The capture/registration system 600 includes a registration module 610 interacting with a signature storage 608 (such as a database) to help facilitate a registration scheme. There are numerous ways to register documents. For example, a document may be electronically mailed (e-mailed), uploaded to the registration system 600 (for example through the network interface module 702 or through removable media), the registration system 600 scanning a file server (registration server) for documents to be registered, etc. The registration process may be integrated with an enterprise's document management systems. Document registration may also be automated and transparent based on registration rules, such as “register all documents,” “register all documents by specific author or IP address,” etc.

After being received, classified, etc., a document to be registered is passed to the registration module 610. The registration module 610 calculates a signature or a set of signatures of the document. A signature associated with a document may be calculated in various ways. An exemplary signature consists of hashes over various portions of the document, such as selected or all pages, paragraphs, tables and sentences. Other possible signatures include, but are not limited to, hashes over embedded content, indices, headers, footers, formatting information, or font utilization. A signature may also include computations and meta-data other than hashes, such as word Relative Frequency Methods (RFM)—Statistical, Karp-Rabin Greedy-String-Tiling-Transposition, vector space models, diagrammatic structure analysis, etc.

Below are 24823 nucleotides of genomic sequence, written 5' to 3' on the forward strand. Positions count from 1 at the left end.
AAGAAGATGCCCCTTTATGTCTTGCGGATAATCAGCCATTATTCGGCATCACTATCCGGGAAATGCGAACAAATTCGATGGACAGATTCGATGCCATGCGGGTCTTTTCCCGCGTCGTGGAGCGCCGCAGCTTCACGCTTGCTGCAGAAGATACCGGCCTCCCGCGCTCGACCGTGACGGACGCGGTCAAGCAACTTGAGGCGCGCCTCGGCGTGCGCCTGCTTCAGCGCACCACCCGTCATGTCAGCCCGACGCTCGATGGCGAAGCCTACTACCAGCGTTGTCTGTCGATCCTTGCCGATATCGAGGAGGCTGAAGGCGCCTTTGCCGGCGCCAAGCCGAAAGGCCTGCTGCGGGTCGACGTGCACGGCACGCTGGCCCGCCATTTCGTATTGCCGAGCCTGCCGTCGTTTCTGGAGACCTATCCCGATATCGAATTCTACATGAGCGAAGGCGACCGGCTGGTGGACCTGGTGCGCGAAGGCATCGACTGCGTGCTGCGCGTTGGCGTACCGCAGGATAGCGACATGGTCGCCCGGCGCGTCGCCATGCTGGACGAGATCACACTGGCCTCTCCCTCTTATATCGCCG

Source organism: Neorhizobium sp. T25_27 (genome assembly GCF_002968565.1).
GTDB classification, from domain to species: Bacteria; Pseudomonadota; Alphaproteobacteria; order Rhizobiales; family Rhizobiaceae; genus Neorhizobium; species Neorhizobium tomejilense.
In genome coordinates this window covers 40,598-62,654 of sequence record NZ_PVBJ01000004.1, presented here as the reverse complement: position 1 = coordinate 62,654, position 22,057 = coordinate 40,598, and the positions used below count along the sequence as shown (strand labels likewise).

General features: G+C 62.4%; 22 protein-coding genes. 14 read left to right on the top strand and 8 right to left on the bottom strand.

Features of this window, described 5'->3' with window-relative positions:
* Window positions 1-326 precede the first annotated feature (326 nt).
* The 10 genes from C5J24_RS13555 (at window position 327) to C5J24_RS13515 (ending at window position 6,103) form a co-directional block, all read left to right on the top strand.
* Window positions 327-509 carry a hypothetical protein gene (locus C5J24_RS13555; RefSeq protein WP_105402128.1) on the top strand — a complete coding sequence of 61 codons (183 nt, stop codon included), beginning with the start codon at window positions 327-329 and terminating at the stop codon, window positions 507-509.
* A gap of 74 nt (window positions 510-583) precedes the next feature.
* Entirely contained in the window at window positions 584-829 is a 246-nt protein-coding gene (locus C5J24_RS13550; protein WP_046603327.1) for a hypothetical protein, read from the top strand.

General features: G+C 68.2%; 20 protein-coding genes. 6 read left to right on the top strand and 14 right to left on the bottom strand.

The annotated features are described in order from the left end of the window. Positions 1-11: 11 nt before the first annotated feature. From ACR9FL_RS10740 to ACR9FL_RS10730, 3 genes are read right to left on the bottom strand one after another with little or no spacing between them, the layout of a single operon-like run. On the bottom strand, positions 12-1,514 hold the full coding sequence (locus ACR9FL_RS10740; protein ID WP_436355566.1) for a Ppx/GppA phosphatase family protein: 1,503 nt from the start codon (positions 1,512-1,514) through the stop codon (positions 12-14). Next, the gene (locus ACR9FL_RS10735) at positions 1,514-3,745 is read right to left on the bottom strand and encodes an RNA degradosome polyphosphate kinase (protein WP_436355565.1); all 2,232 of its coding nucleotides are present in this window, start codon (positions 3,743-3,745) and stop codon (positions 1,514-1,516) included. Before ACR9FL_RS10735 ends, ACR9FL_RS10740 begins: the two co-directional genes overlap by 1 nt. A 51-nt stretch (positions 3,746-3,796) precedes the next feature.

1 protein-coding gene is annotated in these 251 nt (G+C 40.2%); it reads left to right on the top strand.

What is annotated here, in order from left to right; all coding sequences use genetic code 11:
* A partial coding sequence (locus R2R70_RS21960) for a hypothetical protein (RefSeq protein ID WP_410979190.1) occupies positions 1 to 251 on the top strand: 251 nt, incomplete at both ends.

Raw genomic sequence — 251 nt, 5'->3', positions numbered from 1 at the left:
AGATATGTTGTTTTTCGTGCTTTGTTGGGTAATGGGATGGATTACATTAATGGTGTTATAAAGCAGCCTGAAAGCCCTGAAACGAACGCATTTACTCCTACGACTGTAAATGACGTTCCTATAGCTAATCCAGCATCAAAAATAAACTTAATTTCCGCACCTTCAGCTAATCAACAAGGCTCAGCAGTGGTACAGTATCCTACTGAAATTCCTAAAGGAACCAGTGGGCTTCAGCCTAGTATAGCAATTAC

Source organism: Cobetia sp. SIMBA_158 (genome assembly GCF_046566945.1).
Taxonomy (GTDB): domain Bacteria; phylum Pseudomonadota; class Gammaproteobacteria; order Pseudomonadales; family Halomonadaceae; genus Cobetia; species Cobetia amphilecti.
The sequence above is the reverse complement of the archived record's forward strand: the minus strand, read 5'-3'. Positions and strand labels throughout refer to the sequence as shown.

The signature or set of signatures associated on a document is stored in the signature storage 608. The signature storage 608 may be implemented as a database or other appropriate data structure as described earlier. In an embodiment, the signature storage 608 is external to the capture system 600.

Registered documents are stored as objects in the object store module 606 according to the rules set for the system. In an embodiment, only documents are stored in the content store 606 of the object system network. These documents have no associated tag since many tag fields do not apply to registered documents.

As set forth above, the object capture modules 602 extract objects leaving the network and store various objects based on capture rules. In an embodiment, all extracted objects (whether subject to a capture rule or not) are also passed to the registration module for a determination whether each object is, or includes part of, a registered document.

The registration module 610 calculates the set of one or more signatures of an object received from the object capture modules 604 in the same manner as the calculation of the set of one or more signatures of a document received from the user interface 612 to be registered. This set of signatures is then compared against all signatures in the signature database 608. However, parts of the signature database may be excluded from a search to decrease the amount comparisons to be performed.